The GT gives you much more of a muscle car feel & sound, and the SVO is much more of a finese vehicle...quiet & shy, but can creep-up on you real fast. Check with a real authority as to which might be considered a better investment...I would only guess the SVO as Ford didn't make as many on that issue. But, I would say buy the one that has the most appeal to you-if you like red, and one is red, get it...or which is in the better condition...or if they'er both in terrible condition and this is a project vehicle, which can you get parts for the easiest might be a consideration as well.
They are both fun cars, but the SVO has the more modern look of the 87 GT's single headlamps plus it's Bi-wing spoiler. There is a lot of stuff out there for both cars, both used and new to make them perform better, not that they are slow or "horribly slow".
The 86 SVO came with 205 hp stock and a top speed of 140 mph! it is very easy to add adjustible boost and raise both of those figures
Mustang SVO makes its debut as a future-thinking alternative to the small block V8. Easy to distinguish from the rest of its third generation Fox brethren, the SVO features a grille-less swooping nose, large sealed-beam halogen headlights, an asymmetrical hood scoop and a biplane rear spoiler. The powerplant is a further departure. Utilizing an intercooled 2.3-liter turbocharged overhead-cam four-cylinder, the "machine" realizes 175 horsepower. The '85½ and '86 models see increased turbo boost, a revised intake manifold, fuel injectors and exhaust flow take horsepower to 205 and 200 respectively.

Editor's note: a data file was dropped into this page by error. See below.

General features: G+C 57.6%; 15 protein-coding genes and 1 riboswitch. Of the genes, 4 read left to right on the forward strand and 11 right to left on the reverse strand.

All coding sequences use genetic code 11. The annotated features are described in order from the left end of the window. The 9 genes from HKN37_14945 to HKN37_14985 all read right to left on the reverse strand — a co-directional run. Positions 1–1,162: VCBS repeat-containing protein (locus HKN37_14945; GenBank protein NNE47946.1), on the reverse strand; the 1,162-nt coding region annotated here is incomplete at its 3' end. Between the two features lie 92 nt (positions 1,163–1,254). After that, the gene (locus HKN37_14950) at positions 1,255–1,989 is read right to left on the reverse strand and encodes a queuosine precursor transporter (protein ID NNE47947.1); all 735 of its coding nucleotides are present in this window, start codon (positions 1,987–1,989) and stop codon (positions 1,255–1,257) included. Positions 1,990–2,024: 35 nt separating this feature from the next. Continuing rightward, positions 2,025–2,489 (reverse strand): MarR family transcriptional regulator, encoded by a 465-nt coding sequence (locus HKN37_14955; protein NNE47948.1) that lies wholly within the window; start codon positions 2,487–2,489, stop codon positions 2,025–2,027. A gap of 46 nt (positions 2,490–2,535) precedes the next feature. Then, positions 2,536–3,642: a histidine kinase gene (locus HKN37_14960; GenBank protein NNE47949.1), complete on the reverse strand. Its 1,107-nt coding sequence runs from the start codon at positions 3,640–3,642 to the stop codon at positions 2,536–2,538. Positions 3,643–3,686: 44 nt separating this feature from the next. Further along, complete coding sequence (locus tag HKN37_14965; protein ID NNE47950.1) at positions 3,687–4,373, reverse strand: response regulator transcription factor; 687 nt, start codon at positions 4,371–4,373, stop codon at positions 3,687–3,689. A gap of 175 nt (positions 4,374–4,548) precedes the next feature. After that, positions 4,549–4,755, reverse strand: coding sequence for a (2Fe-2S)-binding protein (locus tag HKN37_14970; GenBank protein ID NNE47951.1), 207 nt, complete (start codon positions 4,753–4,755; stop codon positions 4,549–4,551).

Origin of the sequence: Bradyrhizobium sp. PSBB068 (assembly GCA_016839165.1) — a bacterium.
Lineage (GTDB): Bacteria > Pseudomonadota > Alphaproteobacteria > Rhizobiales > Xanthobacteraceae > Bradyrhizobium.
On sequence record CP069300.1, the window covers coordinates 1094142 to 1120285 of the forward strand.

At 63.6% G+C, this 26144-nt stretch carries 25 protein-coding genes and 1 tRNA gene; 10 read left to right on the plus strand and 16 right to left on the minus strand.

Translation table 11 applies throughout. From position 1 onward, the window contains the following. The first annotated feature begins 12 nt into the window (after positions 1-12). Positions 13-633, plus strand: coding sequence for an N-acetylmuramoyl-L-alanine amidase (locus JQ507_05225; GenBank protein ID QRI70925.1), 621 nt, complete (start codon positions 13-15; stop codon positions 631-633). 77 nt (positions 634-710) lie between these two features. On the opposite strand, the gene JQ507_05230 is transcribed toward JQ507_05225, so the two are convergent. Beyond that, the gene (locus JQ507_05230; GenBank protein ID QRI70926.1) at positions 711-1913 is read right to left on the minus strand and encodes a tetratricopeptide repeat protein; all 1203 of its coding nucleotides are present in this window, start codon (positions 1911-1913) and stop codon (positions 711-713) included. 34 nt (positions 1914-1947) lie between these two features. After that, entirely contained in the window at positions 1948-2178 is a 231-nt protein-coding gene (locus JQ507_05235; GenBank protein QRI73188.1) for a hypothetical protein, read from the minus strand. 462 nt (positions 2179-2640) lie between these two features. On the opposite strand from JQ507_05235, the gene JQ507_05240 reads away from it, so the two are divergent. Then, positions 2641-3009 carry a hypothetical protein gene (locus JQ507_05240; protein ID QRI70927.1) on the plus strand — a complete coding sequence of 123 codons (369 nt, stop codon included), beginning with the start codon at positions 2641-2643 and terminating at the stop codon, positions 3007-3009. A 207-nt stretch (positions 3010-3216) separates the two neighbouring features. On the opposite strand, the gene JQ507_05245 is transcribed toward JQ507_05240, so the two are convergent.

Suspension and chassis are given considerable attention as SVO engineers seek balanced performance. Featuring Koni gas-charged shocks, 1.12-inch-diameter antisway bars, forged steel lower trailing arms, four wheel disc brakes and 16-inch wheels with P225/50VR Goodyear Gatorback radials.
Inside, the SVO is extremely well-accommodated. Included are: Hurst shifter, Recaro bucket seats, leather-wrapped steering wheel, dead pedal, 140 mph speedometer, 8000 rpm tachometer, turbo boost, water-temperature and oil-pressure gauges.
• Road & Track lauds the SVO: "This may be the best all-around car for the enthusiast driver ever produced by the U.S. industry."
They are very collectible today and go for more money than a GT, They were produced for only 3 years, 84,85,86 with alittle over 9k built total, they were also the Special Vehicles Operations wiith later became the Special Vehicles Team, SVT
The 5.0's are much less costly to maintain as they are simple fuel injected engines and they get the job done. As with any turbo charged engine the chances of something going wrong with one of the components is higher due to the fact there are more things on the engine that can break. SVO's are more valuable and as mentioned probably a better investment if upkeep cost is not an issue.
86 GTs had a one off F.I. system that was replaced in 87 because it was crappy. SVOs are going to be valuable(how much so,???) someday as they were limited even then. There are lots of guys on the train of drag racing the 2.3L. SVOs make good candidates. They run in the 9s modded out and making lots of revs. Bottom ends are bullet proof.